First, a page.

From the Archives: At the End of Daybreak (2009)

3 Jun

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Inspired by a tabloid crime story, Malaysian director Ho Yuhang’s “At the End of Daybreak” is a tale of class divides, tragic love and the loss of innocence. It’s a slick, hectic and moody picture that’s tinged with anger and passion that cements Ho’s already exciting reputation.

Tuck-chai (Chui Tien-Yau) is 23 and somewhat of a playboy. He’s aloof, secretive and his life seems to be heading in an uncertain direction, wiling away his time playing pool with friends or tending to his whisky-loving mother (Wai Ying-Hung). Then there’s Ying, his 15-year-old girlfriend, who belies her age by gossiping, shoplifting and pressuring Tuck-chai into “defining” their relationship. Yet there’s a sweet innocence about their relationship, which is jeopardized when her well-to-do parents uncover their illicit affair. As they threaten to prosecute for statutory rape unless they receive compensatory payment, Tuck-chai’s increasingly frenetic mother hits the bottle and begs her ex-husband for a loan, leaving Tuck-chai to seek an infinitely darker solution to the problem.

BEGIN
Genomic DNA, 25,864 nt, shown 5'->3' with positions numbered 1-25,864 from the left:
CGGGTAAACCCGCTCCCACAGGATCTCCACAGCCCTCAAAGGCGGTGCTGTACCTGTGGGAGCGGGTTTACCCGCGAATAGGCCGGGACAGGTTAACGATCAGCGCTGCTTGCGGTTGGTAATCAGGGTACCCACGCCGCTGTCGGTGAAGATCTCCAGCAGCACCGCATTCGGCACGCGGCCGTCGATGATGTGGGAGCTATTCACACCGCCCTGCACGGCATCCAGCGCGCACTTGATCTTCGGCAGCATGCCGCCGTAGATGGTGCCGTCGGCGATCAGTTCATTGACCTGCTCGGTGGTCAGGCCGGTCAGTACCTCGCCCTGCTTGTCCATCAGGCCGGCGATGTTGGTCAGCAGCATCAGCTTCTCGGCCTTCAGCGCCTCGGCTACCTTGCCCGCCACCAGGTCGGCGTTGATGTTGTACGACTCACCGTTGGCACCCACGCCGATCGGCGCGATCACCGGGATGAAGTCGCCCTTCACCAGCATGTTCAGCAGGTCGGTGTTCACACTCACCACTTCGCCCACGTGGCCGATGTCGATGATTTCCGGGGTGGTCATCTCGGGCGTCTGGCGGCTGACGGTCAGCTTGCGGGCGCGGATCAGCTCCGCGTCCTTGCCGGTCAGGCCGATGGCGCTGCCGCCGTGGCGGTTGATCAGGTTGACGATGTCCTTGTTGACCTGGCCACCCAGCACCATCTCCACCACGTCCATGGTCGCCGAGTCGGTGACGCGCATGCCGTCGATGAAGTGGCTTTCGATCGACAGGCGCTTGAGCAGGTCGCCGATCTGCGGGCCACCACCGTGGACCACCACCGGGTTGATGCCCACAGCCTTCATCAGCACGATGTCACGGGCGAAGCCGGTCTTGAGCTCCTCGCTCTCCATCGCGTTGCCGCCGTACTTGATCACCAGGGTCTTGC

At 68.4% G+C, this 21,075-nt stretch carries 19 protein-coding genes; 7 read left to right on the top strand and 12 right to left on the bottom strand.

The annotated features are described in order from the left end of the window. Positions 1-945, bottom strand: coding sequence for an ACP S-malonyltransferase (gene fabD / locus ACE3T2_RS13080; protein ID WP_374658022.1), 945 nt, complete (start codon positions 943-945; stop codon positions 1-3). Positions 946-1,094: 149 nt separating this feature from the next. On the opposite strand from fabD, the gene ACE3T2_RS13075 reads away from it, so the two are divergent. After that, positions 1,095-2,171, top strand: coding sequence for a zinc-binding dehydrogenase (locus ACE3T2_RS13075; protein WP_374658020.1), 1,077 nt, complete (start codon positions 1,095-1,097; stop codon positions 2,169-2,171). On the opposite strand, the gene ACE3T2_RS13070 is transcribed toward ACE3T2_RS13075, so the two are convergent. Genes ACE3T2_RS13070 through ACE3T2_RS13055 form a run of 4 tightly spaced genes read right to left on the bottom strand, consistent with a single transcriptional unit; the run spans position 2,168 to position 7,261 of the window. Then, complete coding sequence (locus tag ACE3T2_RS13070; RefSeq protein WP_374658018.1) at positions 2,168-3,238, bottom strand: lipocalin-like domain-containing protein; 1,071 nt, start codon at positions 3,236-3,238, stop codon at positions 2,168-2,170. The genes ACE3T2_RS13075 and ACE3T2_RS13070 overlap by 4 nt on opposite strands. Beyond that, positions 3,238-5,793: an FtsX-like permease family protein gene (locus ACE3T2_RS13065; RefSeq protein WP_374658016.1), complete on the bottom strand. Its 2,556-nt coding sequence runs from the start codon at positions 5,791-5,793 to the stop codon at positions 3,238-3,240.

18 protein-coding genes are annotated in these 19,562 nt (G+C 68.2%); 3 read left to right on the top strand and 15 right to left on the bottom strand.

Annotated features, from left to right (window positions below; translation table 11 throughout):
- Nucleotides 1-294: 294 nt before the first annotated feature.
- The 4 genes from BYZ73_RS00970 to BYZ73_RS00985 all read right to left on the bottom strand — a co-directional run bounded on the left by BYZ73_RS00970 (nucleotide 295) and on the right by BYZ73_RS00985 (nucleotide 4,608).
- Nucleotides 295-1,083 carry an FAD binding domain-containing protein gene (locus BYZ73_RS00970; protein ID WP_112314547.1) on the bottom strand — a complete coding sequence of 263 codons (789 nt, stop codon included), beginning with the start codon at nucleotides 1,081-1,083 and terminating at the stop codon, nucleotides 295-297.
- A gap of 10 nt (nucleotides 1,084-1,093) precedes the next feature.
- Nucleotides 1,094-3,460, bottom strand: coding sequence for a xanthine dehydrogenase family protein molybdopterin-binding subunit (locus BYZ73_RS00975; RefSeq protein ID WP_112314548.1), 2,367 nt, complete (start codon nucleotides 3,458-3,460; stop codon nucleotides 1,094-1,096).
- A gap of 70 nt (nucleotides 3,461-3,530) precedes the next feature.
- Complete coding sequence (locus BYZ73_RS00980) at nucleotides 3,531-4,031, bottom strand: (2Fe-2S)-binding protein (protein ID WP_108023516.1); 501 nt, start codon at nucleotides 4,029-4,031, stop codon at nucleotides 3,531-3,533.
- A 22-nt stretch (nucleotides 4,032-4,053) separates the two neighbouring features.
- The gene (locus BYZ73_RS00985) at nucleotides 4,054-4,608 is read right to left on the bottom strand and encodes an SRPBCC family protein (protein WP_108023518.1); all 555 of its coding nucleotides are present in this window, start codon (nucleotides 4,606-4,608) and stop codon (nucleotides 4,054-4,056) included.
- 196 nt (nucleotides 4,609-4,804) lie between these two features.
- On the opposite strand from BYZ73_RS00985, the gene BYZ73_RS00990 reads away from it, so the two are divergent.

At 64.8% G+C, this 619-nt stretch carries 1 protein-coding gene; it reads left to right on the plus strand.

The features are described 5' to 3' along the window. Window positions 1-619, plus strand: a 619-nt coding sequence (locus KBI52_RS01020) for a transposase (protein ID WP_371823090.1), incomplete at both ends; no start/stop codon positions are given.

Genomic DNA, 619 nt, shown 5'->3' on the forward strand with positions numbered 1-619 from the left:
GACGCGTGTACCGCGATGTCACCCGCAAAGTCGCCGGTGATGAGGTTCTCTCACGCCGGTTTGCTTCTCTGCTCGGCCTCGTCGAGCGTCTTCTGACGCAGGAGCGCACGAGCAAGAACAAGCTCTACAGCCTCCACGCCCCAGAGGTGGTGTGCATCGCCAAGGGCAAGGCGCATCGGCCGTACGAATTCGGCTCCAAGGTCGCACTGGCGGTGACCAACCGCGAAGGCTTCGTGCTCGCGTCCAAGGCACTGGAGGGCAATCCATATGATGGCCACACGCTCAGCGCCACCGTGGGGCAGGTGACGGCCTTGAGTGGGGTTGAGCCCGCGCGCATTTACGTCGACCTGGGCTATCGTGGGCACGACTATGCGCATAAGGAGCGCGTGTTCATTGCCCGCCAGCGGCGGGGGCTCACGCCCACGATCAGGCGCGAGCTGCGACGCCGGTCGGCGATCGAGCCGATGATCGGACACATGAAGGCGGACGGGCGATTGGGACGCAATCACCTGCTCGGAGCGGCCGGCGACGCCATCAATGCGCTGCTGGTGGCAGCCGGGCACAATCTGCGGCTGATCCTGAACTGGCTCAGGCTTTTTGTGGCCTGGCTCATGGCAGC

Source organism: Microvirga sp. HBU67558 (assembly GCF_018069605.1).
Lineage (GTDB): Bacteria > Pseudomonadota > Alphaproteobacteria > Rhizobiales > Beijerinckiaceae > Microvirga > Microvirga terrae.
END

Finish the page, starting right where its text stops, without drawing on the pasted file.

While  Ho’s gloomy photography is reflective of the despondent mood and the malaise that Tuck-chai and his mother find themselves in, tonally the picture is a bit uneven. As the frantic Tuck-chai resorts to violence, the picture takes a menacing turn. This shift sits fairly uncomfortably, particularly as Tuck-chai is actually the most sympathetic character despite ultimately being the least deserving. Ying comes off as a wayward spoiled child, while her parents are exposed as classist snobs, dismissing Tuck-chai as unworthy of their daughter (regardless of his age). Only Wai’s wonderfully vulnerable portrayal of Tuck-chai’s well-meaning yet inadequate mother demands any sort of compassion.

As “At the End of Daybreak” careers towards its tragic conclusion, Ho experiments with innovative photography, particularly when attempting to emphasize Tuck-chai’s fractured and troubled spirit as his life unravels. It lends the picture a film-noir feel which is also part tragic love story, part thriller, although it’s never quite broody or sexy enough to nestle into one particular genre, betraying a degree of uncertainty on Ho’s part as to what sort of film he was trying to make. That said, there is much to admire here; it’s solidly acted, with Wai the standout, Gay Hian Teoh’s cinematography is emotive and Ho’s direction is well paced and inventive. It’s a promising and welcome addition to Ho’s impressive body of work

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